Like any other surgery, there are numerous risks and potential complications of liposuction. A patient must know about these complications to be able to decide if the benefits will make them achieve their goals and if the risks of liposuction are acceptable.
What are these risks?
Contour irregularities: Your skin might appear bumpy, wavy or withered due to uneven fat removal. These changes might be permanent. Besides, the liposuction canula might damage the tissue under the skin and give the skin a permanent spotted appearance.
Seromas: A seroma is a collection of fluid from the blood that has pooled at the liposuction site. This fluid might need to be drained with a needle.
Burns: During suction, the ultrasound probe that is used to liquefy fat or tighten skin may become very hot and can cause burns.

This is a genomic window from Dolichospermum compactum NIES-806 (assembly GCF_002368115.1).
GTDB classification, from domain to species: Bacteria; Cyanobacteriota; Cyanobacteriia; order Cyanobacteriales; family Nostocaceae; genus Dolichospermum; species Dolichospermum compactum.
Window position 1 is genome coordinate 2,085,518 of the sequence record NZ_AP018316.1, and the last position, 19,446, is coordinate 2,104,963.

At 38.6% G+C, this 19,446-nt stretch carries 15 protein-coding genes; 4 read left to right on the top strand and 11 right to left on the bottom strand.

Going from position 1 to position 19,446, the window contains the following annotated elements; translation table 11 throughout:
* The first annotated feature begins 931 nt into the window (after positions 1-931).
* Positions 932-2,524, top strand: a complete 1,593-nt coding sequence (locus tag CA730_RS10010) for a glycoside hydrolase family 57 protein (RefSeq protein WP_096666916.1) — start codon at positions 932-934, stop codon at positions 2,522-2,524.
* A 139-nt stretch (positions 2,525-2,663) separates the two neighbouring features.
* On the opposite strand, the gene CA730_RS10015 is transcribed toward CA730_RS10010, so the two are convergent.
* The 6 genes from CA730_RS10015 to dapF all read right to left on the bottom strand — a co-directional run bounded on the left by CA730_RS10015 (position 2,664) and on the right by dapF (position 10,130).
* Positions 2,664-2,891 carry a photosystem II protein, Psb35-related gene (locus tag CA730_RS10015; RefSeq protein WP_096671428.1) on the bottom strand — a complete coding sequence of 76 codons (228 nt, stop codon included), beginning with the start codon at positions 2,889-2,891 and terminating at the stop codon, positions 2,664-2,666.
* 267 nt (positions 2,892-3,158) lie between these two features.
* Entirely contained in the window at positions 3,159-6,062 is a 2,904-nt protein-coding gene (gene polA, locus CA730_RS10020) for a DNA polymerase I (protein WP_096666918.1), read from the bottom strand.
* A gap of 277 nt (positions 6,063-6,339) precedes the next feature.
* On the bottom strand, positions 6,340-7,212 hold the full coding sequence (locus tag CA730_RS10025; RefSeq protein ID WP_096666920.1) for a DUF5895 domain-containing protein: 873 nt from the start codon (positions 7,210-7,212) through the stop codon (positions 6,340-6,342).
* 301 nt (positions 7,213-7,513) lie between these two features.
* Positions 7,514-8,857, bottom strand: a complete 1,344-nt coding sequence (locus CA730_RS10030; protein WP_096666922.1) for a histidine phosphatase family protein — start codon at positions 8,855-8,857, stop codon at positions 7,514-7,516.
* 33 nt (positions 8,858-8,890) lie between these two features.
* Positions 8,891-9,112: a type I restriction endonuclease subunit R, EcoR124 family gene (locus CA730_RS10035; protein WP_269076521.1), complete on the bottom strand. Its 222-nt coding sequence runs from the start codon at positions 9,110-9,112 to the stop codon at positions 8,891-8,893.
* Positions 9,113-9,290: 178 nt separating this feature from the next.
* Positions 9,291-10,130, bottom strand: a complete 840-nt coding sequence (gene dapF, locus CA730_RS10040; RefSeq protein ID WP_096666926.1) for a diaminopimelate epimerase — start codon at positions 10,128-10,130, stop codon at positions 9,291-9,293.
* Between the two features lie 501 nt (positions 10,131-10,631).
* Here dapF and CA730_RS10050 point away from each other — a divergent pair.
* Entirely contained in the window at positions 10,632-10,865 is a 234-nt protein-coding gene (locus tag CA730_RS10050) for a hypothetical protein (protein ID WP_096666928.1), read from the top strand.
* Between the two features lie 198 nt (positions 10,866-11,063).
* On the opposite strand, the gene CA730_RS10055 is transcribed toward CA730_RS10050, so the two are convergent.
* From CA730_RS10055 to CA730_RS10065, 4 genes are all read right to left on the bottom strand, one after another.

Infection: Skin infections are rare but possible. Some physicians prescribe antibiotics to all patients before or after liposuction to help prevent infection and to keep the wounds clean. (A severe skin infection might be life-threatening.)
Toxicity from Anesthesia: Lidocaine, an anesthetic that used to numb tissue in a specific area, is frequently used as a local anesthetic during liposuction. Overdoses with lidocaine may cause the heart to stop.
Risk of Death: Some of the studies indicate that the risk of death due to liposuction is as low as 3 deaths for every 100,000 liposuction operations performed. However, other studies indicate that the risk of death is between 20 and 100 deaths per 100,000 liposuction procedures.
Several studies estimated how often patients undergoing liposuction die during the procedure or as a result of it, but all are just estimates.
Those risks could be associated with any other surgery, but liposuction should be done only by surgeons who are specifically trained to do liposuction and in how to deal with any emergency problem that may occur during the surgery.